Airplane compartments: Dangerously dirty?

A discarded syringe pokes a 6-year-old boy, and his parents wonder how medical waste could be left on an airplane.


Airplanes: Dirtier than you think?

Colleen and Jack Linehan were settled in their seats on a Delta flight from Michigan to Minnesota when their 6-year-old son dropped a toy. As the boy reached down the edge of his seat to retrieve it, something poked his finger. He pulled it out and showed the pointy thing to his father.

It was a used syringe. Soon a blob of blood oozed from his finger.

The Linehans fear that the accidental poke on Oct. 7 might have exposed their child to a serious disease, and their worries have been compounded by the airlines' uneven response. The incident also exposed a reality of modern air travel -- with planes deep-cleaned every few weeks or months, nasty surprises can lurk under cushions and between seats.

"It's one thing to have ketchup packets and food," said Colleen Linehan, an orthopedic surgeon who trained at the University of Minnesota and lives in Saginaw, Mich. "It's another thing to have drugs and needles around."

Delta Airlines referred questions to the regional carrier operating the flight, Pinnacle Airlines of Memphis, Tenn.

Pinnacle spokesman Joe Williams described what happened as an "extremely rare incident." Under pressure from the family, the airline is reviewing passenger lists to figure out who might have left the syringe behind.

"We are doing everything we can to address the customer's concerns," Williams said.

Accidental needlesticks have long been recognized as a health menace for medical professionals, because of the danger of transmitting diseases such as HIV and hepatitis C.

The threat to airline passengers is less clear. In 1998, a New Jersey man sued a Mexican airline after he got poked by a needle that had been left on a seat cushion. As a result, he said he and his wife had to put off their plans to start a family for six months. He also got vaccinated for hepatitis. A judge ruled the most he could get in the case was $75,000 under a treaty governing the rights of airline passengers.

A recent study published in a medical journal described 14 needlestick injuries of workers at Chicago O'Hare International Airport from 2003 to 2008. Most were workers who came across the syringes while cleaning restrooms; two were on airplanes.

The increasingly dirty state of aircraft cabins came to national attention in 2006, when the New York Times picked up on a J.D. Power and Associates passenger survey that flunked every airline on hygiene. The experts blamed widespread work layoffs, shorter gate stays and more passengers toting their own food on board.

"Since 2006, things haven't gotten much better," said Matt Holland, a manager at J.D. Power and Associates. Holland said customer satisfaction ratings for Delta, which includes Pinnacle-operated flights, are below average.

Every night, the cabins of Pinnacle aircraft are vacuumed. Windows, seat-back trays, lavatories and galleys are washed and seat back pockets are cleaned, Williams said. Every 60 to 90 days the planes get a "maintenance heavy cleaning," in which "the entire cabin is scrubbed, and anything that is worn is replaced, such as seat cushions and carpet," he said.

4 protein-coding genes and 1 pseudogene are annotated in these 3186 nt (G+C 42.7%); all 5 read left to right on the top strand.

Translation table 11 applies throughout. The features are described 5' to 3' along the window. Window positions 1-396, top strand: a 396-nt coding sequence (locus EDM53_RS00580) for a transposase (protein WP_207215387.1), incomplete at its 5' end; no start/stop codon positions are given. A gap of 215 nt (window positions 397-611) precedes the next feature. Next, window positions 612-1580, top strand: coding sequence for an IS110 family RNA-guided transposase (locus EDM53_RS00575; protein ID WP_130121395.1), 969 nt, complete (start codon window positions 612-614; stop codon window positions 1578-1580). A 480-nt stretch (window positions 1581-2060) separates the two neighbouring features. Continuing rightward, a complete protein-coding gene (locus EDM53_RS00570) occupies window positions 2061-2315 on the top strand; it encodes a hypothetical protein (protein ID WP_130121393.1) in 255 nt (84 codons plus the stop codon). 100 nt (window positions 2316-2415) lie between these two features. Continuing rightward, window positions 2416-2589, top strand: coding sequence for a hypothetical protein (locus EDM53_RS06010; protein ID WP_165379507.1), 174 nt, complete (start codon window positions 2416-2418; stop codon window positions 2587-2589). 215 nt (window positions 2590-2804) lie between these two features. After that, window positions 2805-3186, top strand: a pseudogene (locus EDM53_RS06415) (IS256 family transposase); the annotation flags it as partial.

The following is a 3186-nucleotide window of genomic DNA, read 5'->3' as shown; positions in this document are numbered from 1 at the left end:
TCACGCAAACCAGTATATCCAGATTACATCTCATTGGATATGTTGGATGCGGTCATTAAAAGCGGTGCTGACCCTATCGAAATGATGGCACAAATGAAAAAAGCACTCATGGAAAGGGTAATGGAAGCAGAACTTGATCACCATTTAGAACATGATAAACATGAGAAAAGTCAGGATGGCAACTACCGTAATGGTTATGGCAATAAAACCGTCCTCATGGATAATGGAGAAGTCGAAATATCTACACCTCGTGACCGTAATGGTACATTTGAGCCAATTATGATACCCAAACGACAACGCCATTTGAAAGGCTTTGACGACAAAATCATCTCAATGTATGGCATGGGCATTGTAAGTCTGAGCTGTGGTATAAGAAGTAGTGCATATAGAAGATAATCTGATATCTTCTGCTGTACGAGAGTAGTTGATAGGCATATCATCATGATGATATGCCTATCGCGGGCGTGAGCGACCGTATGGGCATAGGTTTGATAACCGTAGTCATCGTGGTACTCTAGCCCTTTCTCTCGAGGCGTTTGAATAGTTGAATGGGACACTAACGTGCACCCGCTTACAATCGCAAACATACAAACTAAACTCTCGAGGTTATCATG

The Linehans' airplane was intensively cleaned on Sept. 23.

"We have reviewed our procedures, which are developed by experienced airline veterans in accordance with FAA and DOT guidelines," Williams said. "We are diligent about following those procedures, but this incident was caused by someone who carelessly dropped a syringe."

The flight was the family's first leg of a trip to Seattle for a short vacation. After their son's finger was pricked, his parents looked at the syringe, which appeared to be an insulin needle, and gave it to a flight attendant. The plane hadn't taken off yet, so the flight attendant gave the needle to the pilot. He tossed it in the regular trash, the Linehans said.

Though she used an antiseptic wipe on her son's finger, Colleen Linehan was becoming increasingly stressed.

"I was keeping calm for my family's sake, for the airline's and passengers' sake," she said.

After Linehan kept talking with the flight attendant, the crew realized the gravity of the situation. Paramedics were waiting at the gate when the aircraft arrived. They offered to take the boy to the hospital for a blood test, but the family declined. Linehan said she wanted the airlines to focus on tracing the passenger who left the needle behind.

The family boarded a flight to Seattle, but Linehan said worries about her son and frustration with the airlines' response pretty much wrecked the vacation. They flew home Tuesday and took their boy immediately to the hospital for a blood draw. The likelihood of infection is low, but doctors said they would need to continue testing for a year.

An e-mail from Williams to Whistleblower was the first indication the family had that their request for tracking the needle prompted action. Williams said the move was an "accommodation" to the family.

"Tracing passengers raises a number of issues, such as passengers not sitting in their assigned seat, whether they can be located and contacted at all, and whether they are willing to share information," Williams said.

As of late last week, the family still hadn't heard whether the mystery passenger had been located, Jack Linehan said.

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